Armed with an inherited fortune and a devotion to Ron Paul, John Ramsey, a 21-year-old college student from Nacogdoches, Tex., plunged into a little-watched Republican House primary in Northern Kentucky this spring to promote his version of freedom.
More than $560,000 later, Mr. Ramsey’s chosen standard-bearer, Thomas H. Massie, a Republican, cruised to victory Tuesday in the race to select a successor to Representative Geoff Davis, a Republican who is retiring.
The saturation advertising campaign waged by Mr. Ramsey’s “super PAC,” Liberty for All, may be the most visible manifestation of a phenomenon catching the attention of Republicans from Maine to Nevada.
With their favorite having lost the nomination for president, Mr. Paul’s dedicated band of youthful supporters are setting their sights down-ballot and swarming lightly guarded Republican redoubts like state party conventions in an attempt to infiltrate the top echelons of the party.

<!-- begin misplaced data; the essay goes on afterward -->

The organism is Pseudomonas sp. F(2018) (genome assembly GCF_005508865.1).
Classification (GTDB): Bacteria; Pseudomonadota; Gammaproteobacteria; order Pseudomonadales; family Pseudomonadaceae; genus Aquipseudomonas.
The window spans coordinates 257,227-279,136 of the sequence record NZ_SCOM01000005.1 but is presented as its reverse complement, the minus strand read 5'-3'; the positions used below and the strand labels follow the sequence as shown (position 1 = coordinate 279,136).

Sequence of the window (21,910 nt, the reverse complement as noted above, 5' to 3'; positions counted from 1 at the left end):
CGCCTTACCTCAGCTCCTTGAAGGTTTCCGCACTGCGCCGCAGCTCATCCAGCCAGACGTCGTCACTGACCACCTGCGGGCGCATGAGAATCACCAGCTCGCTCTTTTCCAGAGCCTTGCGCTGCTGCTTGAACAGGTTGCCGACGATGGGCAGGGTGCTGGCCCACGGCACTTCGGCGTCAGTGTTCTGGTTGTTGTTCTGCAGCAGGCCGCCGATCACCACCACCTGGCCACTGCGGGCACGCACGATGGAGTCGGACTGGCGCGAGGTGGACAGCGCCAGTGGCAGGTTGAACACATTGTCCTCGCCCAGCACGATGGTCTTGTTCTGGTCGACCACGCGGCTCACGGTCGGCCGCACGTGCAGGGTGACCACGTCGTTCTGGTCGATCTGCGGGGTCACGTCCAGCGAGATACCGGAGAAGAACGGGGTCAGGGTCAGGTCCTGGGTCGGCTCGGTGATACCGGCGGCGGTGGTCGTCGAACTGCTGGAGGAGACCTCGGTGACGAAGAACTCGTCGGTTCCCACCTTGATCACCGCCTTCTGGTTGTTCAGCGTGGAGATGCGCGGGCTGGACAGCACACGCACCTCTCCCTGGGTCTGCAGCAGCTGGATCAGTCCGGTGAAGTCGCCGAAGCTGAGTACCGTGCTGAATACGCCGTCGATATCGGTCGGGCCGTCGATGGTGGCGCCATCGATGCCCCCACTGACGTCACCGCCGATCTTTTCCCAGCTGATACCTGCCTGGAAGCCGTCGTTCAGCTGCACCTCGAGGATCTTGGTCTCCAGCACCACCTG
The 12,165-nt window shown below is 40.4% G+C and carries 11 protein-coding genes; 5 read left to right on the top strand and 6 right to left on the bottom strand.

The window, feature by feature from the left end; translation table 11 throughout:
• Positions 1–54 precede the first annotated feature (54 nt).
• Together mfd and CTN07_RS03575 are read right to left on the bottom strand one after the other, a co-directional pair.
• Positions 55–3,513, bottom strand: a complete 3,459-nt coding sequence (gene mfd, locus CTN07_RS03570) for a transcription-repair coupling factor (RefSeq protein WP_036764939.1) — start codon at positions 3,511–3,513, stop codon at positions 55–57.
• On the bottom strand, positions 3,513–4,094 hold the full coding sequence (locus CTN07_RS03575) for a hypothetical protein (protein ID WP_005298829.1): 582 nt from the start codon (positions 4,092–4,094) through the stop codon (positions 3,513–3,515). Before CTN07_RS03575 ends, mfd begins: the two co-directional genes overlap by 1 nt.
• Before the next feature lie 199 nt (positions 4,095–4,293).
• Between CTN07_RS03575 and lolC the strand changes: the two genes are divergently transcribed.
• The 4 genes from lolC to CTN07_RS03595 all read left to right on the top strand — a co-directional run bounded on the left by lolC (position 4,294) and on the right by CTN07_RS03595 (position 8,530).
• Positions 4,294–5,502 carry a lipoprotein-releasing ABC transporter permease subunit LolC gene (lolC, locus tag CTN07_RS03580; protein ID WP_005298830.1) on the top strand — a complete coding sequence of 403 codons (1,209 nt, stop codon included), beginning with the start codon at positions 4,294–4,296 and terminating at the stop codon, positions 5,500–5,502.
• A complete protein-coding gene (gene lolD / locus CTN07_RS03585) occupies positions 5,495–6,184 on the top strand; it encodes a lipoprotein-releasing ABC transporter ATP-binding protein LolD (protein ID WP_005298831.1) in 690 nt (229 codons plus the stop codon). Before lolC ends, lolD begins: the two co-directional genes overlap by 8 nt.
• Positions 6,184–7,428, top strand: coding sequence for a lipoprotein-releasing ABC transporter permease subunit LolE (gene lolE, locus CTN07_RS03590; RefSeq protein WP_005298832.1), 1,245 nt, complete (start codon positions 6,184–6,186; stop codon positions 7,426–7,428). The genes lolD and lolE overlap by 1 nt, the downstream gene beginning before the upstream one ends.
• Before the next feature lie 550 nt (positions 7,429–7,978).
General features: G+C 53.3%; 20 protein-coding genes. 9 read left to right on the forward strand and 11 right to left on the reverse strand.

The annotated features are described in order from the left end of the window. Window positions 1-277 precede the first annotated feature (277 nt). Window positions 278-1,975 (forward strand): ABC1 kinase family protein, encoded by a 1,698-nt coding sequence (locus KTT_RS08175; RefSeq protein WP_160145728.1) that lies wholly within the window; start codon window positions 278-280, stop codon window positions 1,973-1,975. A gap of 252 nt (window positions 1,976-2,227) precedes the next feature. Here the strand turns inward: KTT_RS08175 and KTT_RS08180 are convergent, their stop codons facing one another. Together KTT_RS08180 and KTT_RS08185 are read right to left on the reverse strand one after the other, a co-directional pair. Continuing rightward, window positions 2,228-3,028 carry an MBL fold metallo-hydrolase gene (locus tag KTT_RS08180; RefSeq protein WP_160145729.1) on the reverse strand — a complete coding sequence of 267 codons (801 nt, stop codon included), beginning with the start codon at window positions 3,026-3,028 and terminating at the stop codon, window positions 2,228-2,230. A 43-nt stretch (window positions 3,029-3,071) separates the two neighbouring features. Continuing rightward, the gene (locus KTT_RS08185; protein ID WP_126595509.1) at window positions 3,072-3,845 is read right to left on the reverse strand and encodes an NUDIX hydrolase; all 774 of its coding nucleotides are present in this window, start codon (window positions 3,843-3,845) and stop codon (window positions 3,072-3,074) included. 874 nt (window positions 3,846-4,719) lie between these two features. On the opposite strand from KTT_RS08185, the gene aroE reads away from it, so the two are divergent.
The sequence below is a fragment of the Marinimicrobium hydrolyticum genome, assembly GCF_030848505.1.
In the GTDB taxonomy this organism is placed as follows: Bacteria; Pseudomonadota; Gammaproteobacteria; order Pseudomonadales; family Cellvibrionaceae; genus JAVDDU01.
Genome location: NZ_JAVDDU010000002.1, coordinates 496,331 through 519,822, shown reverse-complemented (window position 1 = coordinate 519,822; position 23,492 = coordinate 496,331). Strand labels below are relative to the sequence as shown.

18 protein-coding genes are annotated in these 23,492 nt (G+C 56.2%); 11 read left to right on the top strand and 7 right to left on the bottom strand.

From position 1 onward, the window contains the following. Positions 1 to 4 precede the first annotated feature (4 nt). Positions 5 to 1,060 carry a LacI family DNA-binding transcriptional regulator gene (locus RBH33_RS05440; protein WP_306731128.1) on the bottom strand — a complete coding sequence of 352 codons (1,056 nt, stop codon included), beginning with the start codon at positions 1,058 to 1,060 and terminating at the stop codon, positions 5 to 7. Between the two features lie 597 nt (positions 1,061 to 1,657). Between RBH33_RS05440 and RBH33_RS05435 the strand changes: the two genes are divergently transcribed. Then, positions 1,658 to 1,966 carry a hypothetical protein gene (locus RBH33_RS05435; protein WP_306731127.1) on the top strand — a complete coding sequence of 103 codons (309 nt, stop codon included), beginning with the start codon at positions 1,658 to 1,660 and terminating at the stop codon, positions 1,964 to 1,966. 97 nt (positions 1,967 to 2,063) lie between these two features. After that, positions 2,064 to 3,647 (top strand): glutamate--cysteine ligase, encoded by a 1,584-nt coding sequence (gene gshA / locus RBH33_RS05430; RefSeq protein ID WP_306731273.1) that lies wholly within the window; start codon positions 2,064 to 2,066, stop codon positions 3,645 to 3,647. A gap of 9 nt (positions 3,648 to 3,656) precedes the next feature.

In Minnesota, Paulites stormed the Republican gathering in St. Cloud last weekend, bumping aside two conventional Republican candidates to choose one of their own, Kurt P. Bills, a high school economics teacher, to challenge Senator Amy Klobuchar, a Democrat, this fall.
Backers of Mr. Paul, a Republican congressman from Texas, crashed Republican conventions in Iowa, Maine, Minnesota and Nevada in recent weeks, snatching up the lion’s share of delegate slots for the Republican National Convention in Tampa this August, a potential headache for the national party and its presumptive nominee, Mitt Romney.
And Paulite candidates for Congress are sprouting up from Florida to Virginia to Colorado, challenging sitting Republicans and preaching the gospel of radically smaller government, an end to the Federal Reserve, restraints on Bush-era antiterrorism laws and a pullback from foreign military adventures.